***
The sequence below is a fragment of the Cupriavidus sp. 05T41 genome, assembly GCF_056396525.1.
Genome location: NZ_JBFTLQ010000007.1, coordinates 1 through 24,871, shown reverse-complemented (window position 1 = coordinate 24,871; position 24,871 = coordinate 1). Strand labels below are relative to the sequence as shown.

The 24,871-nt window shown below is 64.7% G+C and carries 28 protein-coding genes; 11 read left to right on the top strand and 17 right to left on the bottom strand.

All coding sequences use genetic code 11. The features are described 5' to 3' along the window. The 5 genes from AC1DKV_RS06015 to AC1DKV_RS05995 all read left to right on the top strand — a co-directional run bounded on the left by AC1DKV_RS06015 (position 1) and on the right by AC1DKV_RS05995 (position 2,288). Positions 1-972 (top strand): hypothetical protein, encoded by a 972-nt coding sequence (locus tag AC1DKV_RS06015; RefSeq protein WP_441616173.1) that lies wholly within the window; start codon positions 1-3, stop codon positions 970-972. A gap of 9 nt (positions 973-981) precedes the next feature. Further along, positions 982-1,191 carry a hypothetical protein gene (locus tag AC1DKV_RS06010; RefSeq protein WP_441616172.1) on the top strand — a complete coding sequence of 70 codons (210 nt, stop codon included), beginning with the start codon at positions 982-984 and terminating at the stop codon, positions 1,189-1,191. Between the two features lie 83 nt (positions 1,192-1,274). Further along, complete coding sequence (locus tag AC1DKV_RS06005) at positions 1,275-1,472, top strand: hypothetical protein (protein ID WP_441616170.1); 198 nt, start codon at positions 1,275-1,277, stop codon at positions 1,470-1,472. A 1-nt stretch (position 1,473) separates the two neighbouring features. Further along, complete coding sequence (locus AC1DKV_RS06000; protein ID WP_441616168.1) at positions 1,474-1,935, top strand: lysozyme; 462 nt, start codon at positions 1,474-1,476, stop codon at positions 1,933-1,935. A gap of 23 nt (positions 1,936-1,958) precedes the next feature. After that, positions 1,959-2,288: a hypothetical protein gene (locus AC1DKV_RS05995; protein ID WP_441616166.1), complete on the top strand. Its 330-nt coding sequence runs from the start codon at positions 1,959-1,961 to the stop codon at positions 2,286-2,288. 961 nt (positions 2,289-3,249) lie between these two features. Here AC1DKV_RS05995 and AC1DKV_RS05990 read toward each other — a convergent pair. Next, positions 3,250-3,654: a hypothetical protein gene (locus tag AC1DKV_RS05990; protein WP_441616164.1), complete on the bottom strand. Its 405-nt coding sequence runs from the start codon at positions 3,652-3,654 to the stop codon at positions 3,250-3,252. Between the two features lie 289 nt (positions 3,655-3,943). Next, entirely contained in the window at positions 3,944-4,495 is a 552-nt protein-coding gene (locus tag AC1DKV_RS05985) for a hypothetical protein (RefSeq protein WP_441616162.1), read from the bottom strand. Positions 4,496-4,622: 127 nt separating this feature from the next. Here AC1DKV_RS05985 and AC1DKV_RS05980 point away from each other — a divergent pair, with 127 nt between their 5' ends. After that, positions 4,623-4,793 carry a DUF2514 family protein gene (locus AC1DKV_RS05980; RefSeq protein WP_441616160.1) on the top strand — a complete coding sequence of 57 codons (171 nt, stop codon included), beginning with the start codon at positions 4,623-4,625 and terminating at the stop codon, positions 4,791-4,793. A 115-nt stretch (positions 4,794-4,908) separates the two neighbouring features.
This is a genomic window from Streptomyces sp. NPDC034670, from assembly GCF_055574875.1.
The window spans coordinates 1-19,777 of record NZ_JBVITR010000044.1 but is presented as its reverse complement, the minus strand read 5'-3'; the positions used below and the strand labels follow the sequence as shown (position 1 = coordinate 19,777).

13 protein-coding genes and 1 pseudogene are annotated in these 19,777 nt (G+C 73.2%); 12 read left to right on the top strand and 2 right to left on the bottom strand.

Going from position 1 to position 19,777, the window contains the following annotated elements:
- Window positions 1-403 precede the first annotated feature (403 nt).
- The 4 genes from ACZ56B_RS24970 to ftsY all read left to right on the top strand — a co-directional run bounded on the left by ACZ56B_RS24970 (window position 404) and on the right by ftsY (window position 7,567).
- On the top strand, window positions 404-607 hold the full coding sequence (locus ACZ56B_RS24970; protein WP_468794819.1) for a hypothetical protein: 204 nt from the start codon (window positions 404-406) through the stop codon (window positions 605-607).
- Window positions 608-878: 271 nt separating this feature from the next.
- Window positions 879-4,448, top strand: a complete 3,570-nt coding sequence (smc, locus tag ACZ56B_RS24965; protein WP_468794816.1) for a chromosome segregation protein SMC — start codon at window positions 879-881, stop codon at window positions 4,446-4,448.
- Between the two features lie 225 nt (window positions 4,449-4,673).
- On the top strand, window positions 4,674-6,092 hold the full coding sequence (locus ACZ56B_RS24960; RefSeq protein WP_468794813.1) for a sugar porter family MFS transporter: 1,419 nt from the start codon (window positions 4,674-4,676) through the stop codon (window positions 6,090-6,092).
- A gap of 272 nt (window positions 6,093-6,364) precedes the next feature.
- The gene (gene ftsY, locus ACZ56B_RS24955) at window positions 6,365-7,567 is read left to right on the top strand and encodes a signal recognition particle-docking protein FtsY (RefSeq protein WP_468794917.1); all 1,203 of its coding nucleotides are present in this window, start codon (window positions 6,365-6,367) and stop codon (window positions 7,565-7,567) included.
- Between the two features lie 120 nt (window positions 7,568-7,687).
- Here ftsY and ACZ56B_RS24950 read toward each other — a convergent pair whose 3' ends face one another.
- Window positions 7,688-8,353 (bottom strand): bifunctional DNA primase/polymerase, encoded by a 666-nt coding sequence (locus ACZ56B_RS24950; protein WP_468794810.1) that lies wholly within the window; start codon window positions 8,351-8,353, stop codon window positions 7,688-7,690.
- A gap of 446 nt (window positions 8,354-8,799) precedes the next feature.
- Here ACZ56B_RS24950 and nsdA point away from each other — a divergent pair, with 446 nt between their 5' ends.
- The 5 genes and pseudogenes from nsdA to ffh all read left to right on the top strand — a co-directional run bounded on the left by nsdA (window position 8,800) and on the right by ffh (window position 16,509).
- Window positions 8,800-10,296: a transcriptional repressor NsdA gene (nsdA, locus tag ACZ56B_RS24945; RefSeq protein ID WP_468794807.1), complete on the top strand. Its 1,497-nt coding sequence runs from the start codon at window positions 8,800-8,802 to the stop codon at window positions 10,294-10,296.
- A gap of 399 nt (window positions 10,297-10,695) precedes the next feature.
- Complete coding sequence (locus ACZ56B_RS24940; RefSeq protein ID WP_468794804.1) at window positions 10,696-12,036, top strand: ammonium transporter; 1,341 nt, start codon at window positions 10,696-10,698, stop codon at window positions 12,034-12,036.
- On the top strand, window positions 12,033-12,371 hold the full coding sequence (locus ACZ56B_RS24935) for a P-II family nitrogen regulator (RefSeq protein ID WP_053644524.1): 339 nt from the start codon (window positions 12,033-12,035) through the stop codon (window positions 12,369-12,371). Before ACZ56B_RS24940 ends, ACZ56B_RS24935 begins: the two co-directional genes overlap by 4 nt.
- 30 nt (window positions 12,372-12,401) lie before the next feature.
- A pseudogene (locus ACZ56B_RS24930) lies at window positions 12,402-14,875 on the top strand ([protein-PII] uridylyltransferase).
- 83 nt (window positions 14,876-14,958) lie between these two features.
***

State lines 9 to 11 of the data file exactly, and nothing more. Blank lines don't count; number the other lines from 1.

- Window positions 1-403 precede the first annotated feature (403 nt).
- The 4 genes from ACZ56B_RS24970 to ftsY all read left to right on the top strand — a co-directional run bounded on the left by ACZ56B_RS24970 (window position 404) and on the right by ftsY (window position 7,567).
- On the top strand, window positions 404-607 hold the full coding sequence (locus ACZ56B_RS24970; protein WP_468794819.1) for a hypothetical protein: 204 nt from the start codon (window positions 404-406) through the stop codon (window positions 605-607).